Government Accounting Office (GAO) Report (March 2018)
- Black boys experienced 18% out-of-school suspensions compared to 6.8% for Hispanic and 5.2% for White boys. These patterns were similar in Magnet and Charter schools.
- Boys as a group were overrepresented while girls were underrepresented among students disciplined across six types of disciplinary actions.
- The rank order of suspensions for boys was Black–18%, Native American–11%, two or more races-10%, Hispanic-6.8%, White-5.2%, and Asian-2.9%.
- Black students accounted for 19% of all pre-school students, but 47% of those suspended from pre-school.
Race and Economic Opportunity in the United States (March 2018)
- The Black-White income gap is entirely driven by differences in men’s not women’s outcomes.
- Within low-poverty areas, Black-White gaps are smallest in places with low levels of racial bias among Whites and high rates of father presence among Blacks.
- Black boys who move to better neighborhoods as children have significantly better outcomes. Boys benefit more than girls from attention and resources.
- Initiatives to increase mentoring programs, to reduce racial bias among Whites, to reduce discrimination in criminal justice, and to facilitate greater positive interaction across racial groups are a valuable path to increasing upward mobility opportunities.
Ref. Race and Economic Opportunity in the U.S., Chetty, Hendren, Jones, & Porter
ALICE, Asset Limited, Income, Constrained, Employed, Research Study, 2009-2014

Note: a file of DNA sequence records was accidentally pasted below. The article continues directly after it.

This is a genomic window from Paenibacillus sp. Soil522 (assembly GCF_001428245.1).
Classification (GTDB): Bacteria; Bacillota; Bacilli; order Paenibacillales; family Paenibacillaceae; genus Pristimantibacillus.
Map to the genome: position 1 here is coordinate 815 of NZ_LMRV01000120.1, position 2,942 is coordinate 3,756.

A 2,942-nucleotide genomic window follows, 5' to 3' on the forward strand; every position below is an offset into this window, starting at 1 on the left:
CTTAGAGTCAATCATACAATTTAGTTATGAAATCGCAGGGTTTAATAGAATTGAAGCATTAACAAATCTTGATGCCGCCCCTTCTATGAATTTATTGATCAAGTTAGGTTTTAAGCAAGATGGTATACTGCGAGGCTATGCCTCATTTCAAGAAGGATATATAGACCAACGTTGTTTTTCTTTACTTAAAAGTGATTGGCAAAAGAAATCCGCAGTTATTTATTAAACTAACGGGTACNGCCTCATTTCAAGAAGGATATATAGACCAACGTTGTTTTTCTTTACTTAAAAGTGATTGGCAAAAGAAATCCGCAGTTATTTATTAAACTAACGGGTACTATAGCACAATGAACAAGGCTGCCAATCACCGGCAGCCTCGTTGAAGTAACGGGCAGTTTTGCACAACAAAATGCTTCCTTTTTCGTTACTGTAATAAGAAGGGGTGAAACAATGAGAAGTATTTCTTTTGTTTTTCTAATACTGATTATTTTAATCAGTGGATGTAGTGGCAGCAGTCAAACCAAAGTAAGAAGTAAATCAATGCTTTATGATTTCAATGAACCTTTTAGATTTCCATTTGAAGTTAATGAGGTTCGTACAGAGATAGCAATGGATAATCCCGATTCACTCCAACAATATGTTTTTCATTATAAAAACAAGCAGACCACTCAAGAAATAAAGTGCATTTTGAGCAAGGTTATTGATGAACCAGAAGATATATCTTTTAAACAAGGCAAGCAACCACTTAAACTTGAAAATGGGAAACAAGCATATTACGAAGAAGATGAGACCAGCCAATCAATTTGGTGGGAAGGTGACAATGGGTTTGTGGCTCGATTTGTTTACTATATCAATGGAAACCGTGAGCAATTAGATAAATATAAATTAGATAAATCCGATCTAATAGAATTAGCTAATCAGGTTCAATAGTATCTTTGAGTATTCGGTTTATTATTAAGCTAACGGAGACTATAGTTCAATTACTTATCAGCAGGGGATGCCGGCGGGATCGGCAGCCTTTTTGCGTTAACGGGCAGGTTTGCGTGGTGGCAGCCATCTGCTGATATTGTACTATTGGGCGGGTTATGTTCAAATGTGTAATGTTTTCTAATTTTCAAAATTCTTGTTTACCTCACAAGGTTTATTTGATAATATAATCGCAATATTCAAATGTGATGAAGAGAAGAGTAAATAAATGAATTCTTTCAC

- Households with income above federal poverty level but below the basic cost of living
- More than 1/3 households live in poverty or are designated ALICE households in U.S.
- In Maryland, 745,738 households, 35%, struggle to afford basic necessities
- In Maryland, 2 adults with 2 young children need $61,224 ($31/hour) to manage
- In Howard County, 109,651 are in the Poverty and ALICE category; 22% (2014 data)
- ALICE= cost of living outpaces wages & jobs, not near affordable housing or child care
- Young children in these households are deficient in basics and not ready for school
Ref. ALICE, Study of Financial Hardship, United Way, MD, Fall 2016
Adverse Childhood Experiences (ACEs)
- ACEs are potentially traumatic experiences and events that can have negative lasting effects on health and well-being in childhood and throughout life.
- Early childhood experiences have a tremendous impact on future behavior, lifelong health, and opportunity.
- Economic hardship and divorce or separation of a parent or guardian are the most common ACEs reported nationally in all states.
- Nationally, 61% of Black and 51% Hispanic children have experienced one ACE compared to 40% White and 23% among Asians.
- Increasingly, sustained childhood poverty is being considered an adverse experience.
Ref. About Adverse Childhood Experiences, CDC, 2017